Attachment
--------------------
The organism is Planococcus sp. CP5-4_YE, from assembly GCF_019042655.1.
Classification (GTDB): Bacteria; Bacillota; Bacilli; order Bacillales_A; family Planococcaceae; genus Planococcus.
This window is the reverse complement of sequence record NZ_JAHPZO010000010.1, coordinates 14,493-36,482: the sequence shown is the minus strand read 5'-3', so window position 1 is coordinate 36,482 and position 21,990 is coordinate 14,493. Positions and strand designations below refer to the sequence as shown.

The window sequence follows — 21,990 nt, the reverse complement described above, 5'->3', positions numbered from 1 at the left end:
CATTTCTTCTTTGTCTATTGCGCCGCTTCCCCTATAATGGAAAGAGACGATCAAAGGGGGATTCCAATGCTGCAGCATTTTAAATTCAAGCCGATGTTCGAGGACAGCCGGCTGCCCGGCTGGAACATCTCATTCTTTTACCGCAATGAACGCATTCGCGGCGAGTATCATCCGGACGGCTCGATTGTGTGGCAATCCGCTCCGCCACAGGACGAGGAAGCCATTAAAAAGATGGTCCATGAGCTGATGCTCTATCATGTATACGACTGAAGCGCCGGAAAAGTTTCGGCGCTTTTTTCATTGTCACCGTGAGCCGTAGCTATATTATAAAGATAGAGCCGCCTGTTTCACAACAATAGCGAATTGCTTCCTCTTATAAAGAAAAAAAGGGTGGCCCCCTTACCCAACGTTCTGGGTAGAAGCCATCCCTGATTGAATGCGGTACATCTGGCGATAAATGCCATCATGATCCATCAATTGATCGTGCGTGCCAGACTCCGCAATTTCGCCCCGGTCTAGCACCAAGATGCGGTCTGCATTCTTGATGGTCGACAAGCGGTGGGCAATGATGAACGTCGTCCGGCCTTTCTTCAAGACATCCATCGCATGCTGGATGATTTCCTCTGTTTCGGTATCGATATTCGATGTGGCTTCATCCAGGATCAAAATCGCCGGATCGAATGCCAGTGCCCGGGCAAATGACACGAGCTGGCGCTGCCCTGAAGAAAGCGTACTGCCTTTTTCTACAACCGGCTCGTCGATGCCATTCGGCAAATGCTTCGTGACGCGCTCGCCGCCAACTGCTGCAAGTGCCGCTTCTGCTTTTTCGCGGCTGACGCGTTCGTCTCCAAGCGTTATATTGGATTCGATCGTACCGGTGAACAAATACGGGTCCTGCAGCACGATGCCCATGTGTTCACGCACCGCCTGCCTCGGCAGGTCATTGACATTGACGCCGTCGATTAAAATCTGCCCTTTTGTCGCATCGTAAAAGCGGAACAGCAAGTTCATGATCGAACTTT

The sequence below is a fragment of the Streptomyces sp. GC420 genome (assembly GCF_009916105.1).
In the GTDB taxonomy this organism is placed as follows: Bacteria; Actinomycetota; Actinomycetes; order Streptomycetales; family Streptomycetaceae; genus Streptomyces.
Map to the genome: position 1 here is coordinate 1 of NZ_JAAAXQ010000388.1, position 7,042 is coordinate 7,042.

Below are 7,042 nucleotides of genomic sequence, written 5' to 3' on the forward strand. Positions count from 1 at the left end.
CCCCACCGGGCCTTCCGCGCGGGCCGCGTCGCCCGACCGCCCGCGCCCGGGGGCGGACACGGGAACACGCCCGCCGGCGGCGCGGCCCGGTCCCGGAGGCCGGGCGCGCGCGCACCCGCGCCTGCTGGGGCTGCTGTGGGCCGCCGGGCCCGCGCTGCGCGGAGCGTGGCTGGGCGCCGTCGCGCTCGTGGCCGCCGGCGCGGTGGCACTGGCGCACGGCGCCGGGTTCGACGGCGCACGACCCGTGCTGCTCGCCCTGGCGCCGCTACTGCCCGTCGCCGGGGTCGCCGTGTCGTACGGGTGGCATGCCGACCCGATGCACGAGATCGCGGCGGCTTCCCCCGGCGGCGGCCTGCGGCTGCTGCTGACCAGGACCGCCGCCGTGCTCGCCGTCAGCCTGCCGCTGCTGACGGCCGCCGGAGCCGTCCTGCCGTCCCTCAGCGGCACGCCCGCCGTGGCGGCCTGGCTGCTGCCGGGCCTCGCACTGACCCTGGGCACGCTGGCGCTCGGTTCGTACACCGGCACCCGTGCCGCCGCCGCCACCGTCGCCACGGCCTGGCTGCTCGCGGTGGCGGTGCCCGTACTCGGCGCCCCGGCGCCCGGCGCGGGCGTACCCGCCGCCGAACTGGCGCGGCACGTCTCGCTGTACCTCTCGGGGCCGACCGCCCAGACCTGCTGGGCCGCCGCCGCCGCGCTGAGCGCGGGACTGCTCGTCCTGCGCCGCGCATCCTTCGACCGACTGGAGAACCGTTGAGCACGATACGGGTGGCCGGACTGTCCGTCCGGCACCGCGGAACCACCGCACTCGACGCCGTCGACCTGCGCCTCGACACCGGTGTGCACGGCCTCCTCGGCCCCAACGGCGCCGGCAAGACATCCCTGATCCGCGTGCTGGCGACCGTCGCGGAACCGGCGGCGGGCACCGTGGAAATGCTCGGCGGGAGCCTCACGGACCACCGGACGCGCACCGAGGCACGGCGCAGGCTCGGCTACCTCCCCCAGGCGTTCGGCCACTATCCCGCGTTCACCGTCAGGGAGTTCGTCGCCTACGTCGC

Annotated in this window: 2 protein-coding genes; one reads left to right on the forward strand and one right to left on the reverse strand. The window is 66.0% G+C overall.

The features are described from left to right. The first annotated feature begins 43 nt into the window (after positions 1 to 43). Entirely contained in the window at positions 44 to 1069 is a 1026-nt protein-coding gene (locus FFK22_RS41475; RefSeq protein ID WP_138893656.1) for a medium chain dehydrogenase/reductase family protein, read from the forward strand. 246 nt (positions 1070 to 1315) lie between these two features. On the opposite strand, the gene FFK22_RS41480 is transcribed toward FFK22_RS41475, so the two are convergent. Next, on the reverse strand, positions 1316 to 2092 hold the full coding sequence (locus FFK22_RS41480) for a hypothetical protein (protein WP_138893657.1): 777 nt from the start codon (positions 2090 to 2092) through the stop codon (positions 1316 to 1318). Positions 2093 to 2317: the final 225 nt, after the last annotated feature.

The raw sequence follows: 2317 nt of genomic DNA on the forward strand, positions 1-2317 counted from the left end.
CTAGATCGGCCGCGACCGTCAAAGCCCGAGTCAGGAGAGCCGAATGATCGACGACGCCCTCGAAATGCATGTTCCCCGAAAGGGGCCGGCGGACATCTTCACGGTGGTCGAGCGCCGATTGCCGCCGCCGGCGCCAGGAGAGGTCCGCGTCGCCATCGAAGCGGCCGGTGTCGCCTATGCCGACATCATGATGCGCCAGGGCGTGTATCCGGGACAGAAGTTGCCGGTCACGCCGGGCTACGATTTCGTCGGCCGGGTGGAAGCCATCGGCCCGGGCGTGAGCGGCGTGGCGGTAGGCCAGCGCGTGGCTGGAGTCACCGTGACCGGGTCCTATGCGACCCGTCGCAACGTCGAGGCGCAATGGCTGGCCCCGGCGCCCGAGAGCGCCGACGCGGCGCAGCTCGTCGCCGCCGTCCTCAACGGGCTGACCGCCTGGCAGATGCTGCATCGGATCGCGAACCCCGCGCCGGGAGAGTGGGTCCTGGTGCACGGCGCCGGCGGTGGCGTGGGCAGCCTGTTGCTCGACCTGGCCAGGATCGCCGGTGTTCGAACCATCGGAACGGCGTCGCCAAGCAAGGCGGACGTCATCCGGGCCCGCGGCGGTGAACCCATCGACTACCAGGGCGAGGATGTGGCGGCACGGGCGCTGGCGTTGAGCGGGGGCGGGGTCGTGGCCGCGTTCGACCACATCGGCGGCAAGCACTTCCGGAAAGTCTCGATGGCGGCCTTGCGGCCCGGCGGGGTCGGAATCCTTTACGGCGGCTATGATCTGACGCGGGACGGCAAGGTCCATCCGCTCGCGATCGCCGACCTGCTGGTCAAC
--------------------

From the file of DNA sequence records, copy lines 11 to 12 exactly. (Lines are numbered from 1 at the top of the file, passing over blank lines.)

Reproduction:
Annotated in this window: 2 protein-coding genes; one reads left to right on the forward strand and one right to left on the reverse strand. The window is 66.0% G+C overall.

The features are described from left to right. The first annotated feature begins 43 nt into the window (after positions 1 to 43). Entirely contained in the window at positions 44 to 1069 is a 1026-nt protein-coding gene (locus FFK22_RS41475; RefSeq protein ID WP_138893656.1) for a medium chain dehydrogenase/reductase family protein, read from the forward strand. 246 nt (positions 1070 to 1315) lie between these two features. On the opposite strand, the gene FFK22_RS41480 is transcribed toward FFK22_RS41475, so the two are convergent. Next, on the reverse strand, positions 1316 to 2092 hold the full coding sequence (locus FFK22_RS41480) for a hypothetical protein (protein WP_138893657.1): 777 nt from the start codon (positions 2090 to 2092) through the stop codon (positions 1316 to 1318). Positions 2093 to 2317: the final 225 nt, after the last annotated feature.